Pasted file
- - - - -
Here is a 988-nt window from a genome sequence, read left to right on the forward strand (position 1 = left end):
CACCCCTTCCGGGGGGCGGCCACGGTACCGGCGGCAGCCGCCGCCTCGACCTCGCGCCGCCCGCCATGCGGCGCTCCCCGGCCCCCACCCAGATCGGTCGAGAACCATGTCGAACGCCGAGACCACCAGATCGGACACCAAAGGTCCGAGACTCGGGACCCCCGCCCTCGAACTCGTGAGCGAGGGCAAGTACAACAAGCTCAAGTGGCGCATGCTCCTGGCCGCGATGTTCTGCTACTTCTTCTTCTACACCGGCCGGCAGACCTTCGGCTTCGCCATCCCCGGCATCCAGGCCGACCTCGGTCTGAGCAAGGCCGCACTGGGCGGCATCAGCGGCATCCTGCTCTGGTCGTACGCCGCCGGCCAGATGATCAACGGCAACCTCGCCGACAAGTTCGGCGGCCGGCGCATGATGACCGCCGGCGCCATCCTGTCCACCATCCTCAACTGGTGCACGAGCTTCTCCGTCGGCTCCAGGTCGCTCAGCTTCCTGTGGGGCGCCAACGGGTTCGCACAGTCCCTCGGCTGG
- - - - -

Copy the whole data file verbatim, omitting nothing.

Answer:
Here is a 988-nt window from a genome sequence, read left to right on the forward strand (position 1 = left end):
CACCCCTTCCGGGGGGCGGCCACGGTACCGGCGGCAGCCGCCGCCTCGACCTCGCGCCGCCCGCCATGCGGCGCTCCCCGGCCCCCACCCAGATCGGTCGAGAACCATGTCGAACGCCGAGACCACCAGATCGGACACCAAAGGTCCGAGACTCGGGACCCCCGCCCTCGAACTCGTGAGCGAGGGCAAGTACAACAAGCTCAAGTGGCGCATGCTCCTGGCCGCGATGTTCTGCTACTTCTTCTTCTACACCGGCCGGCAGACCTTCGGCTTCGCCATCCCCGGCATCCAGGCCGACCTCGGTCTGAGCAAGGCCGCACTGGGCGGCATCAGCGGCATCCTGCTCTGGTCGTACGCCGCCGGCCAGATGATCAACGGCAACCTCGCCGACAAGTTCGGCGGCCGGCGCATGATGACCGCCGGCGCCATCCTGTCCACCATCCTCAACTGGTGCACGAGCTTCTCCGTCGGCTCCAGGTCGCTCAGCTTCCTGTGGGGCGCCAACGGGTTCGCACAGTCCCTCGGCTGG